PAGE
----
Currently, such indicators are quite hard to collect and process. It is likely to become easier as data analytics improve. Data will show not just numbers of users but the stickiness of those users. Firms that make good use of this data will make good returns.

Success or failure in the conversion of first-mover advantage into lasting market power, our fourth point, matters in the tech world. It is the difference between global champion and also-ran. Some may have said that Google’s success was obvious from the start. But they may also have said the same about other first movers, such as AOL or Yahoo!, if they had proved as successful as Google. It is about converting first-mover advantage into lasting competitive advantage.

So what is the special ingredient? Well, in part, the Googles and Facebooks of this world have market edge because people believe they do. There is an element of self-fulfilling prophecy.

Beyond that, however, we can ask what characterises the management of first movers who claimed market status and those who did not? Look at the management team: skill-set, compensation, governance.

Using soft indicators, as opposed to the hard financial numbers, it is possible to spot early signs, both good and bad. The diversity of the management team is often a good soft indicator. A diverse team shows a willingness at top management to listen to dissenting views. A lack of diversity suggests senior executives like to be surrounded by yes-people.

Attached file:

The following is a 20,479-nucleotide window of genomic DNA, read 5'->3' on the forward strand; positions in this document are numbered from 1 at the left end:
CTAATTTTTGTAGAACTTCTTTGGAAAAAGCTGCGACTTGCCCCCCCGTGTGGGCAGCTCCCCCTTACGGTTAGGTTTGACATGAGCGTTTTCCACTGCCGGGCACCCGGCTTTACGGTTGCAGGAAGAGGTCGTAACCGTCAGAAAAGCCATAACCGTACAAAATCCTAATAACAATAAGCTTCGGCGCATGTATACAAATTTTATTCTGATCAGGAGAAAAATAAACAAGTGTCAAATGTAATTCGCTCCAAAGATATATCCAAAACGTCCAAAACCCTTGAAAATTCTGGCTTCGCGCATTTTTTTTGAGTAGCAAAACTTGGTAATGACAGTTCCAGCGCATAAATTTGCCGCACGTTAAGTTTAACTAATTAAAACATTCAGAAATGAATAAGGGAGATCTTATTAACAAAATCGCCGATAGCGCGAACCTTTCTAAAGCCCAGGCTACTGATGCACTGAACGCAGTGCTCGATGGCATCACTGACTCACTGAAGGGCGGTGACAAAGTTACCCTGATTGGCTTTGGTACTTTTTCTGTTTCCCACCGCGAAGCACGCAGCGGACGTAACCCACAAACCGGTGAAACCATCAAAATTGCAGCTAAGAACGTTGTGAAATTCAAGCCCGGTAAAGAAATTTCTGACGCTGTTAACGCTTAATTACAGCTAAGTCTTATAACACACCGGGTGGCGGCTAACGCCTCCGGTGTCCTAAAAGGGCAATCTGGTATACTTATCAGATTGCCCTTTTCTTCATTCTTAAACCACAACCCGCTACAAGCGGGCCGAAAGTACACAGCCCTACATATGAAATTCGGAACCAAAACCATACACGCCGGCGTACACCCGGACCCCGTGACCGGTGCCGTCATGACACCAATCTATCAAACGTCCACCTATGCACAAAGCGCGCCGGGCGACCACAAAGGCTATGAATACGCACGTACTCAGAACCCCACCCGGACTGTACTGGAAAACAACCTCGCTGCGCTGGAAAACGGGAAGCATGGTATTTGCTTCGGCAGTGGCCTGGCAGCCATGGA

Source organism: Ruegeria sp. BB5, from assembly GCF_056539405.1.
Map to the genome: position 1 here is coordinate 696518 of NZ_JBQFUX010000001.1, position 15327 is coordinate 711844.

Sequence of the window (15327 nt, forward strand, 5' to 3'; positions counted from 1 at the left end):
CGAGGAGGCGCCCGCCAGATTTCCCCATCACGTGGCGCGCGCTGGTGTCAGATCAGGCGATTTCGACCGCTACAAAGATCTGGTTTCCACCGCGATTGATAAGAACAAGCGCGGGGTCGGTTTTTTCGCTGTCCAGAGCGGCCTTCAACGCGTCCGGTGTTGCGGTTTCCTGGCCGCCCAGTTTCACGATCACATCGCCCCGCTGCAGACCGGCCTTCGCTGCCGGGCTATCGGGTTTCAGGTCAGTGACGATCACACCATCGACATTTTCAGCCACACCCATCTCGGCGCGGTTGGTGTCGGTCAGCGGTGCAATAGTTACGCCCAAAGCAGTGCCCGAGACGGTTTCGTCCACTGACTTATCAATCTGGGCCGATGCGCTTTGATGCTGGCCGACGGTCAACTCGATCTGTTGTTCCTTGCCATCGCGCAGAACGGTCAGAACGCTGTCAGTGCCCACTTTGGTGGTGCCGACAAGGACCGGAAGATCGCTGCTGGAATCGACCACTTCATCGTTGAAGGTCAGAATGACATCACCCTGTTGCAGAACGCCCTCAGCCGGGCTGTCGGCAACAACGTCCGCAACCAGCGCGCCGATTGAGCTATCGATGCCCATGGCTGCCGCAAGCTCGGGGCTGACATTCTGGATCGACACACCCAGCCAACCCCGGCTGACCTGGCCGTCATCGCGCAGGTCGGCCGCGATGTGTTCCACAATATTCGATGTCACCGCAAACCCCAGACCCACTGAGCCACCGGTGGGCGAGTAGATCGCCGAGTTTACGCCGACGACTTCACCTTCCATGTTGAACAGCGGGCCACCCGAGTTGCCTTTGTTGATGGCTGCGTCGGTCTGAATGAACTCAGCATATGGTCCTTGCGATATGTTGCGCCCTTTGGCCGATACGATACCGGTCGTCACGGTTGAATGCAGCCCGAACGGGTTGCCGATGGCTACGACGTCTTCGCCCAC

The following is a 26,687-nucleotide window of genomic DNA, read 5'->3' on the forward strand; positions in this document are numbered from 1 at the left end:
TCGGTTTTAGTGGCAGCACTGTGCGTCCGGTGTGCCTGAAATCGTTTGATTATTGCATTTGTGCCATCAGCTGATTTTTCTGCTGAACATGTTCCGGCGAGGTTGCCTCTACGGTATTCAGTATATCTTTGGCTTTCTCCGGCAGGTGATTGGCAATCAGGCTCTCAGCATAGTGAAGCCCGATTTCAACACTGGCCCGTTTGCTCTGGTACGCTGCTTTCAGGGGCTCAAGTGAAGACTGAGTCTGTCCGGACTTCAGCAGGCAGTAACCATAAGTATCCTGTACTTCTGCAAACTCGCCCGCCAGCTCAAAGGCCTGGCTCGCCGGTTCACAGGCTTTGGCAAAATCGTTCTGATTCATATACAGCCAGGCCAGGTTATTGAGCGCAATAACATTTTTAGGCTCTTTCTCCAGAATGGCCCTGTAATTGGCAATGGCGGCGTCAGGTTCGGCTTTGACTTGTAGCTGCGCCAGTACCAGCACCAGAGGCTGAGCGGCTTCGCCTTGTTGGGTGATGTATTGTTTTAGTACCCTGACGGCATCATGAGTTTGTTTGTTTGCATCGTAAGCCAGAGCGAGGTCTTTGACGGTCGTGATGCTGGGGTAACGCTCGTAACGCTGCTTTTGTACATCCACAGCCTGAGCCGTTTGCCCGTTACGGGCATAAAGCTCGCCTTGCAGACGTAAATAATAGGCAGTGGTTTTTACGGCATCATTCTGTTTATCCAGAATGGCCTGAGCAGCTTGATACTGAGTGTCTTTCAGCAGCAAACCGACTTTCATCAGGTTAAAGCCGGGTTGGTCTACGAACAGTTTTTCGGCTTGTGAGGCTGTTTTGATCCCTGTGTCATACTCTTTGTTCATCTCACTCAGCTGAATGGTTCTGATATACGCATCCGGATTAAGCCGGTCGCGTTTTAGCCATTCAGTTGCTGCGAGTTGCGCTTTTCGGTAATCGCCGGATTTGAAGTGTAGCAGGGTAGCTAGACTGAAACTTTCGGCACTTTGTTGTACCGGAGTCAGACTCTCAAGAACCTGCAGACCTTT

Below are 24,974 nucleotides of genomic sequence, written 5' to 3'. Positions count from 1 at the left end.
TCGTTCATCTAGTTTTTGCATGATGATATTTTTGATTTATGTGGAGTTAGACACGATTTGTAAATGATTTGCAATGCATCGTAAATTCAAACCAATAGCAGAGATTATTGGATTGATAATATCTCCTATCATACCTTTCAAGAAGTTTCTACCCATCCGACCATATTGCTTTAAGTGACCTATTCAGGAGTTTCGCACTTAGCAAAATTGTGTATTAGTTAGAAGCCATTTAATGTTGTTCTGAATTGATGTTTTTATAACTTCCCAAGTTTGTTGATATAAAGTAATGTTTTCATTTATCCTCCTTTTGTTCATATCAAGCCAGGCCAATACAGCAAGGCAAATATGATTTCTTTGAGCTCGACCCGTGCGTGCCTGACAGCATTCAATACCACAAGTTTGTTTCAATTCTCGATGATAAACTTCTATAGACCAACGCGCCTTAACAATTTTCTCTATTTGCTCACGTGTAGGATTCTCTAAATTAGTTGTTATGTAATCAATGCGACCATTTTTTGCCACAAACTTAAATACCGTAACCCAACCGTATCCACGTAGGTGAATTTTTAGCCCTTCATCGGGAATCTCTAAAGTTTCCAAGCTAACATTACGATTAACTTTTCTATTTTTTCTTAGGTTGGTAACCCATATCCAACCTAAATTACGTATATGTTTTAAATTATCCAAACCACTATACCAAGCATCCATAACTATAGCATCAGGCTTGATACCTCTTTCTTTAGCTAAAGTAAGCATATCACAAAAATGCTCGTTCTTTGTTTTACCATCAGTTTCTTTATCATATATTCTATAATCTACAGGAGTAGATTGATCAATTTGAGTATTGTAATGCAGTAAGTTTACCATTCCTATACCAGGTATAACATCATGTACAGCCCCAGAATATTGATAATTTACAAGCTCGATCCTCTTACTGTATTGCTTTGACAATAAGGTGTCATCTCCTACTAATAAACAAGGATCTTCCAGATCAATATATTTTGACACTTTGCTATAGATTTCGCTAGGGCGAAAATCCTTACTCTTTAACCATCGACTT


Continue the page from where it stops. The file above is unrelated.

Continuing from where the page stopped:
Another good example of a soft indicator is the way managers communicate with investors. A management team willing to articulate its strategy is a good sign. A management team that fails to offer rationale and calls its strategy obvious is clearly a bad sign. Failing to dignify a question around strategy with an answer is proof by intimidation.

Increasingly, we are moving towards textual analysis. Investors have always listened to what management has had to say and the way they have said it. Did they sound positive or negative? How do they usually sound? But this is very subjective. Textual analysis is better as it is a way to judge a company’s sentiment. For example, by asking how many times a firm used the words profit, debt or competition.

Our final point relates to governance issues, specifically the absence of shareholder voting rights. Increasingly, tech companies come to market with shares that have low or zero voting rights. How much value should we attach to votes and to the decision rights of shareholders?

Traditionally, there are voting rights in newly-floated shares, although top management retains most of the voting power. It is clearly a bad signal when investors are offered no voting rights. Why? Because companies can give themselves controlling voting rights and still remain in charge. By offering no voting rights whatsoever, they are effectively saying: “I’m not interested in listening to you.”

The challenges of valuing tech firms and non-traditional businesses can be met with a flexible toolbox. You just need to know which one to use. A carpenter uses a hammer on nails and a screwdriver on screws but would quickly run into problems trying to screw nails. The best way to value ultramodern firms is to build flexibility into our valuation models – and ask smart people to use the right tool at just the right time.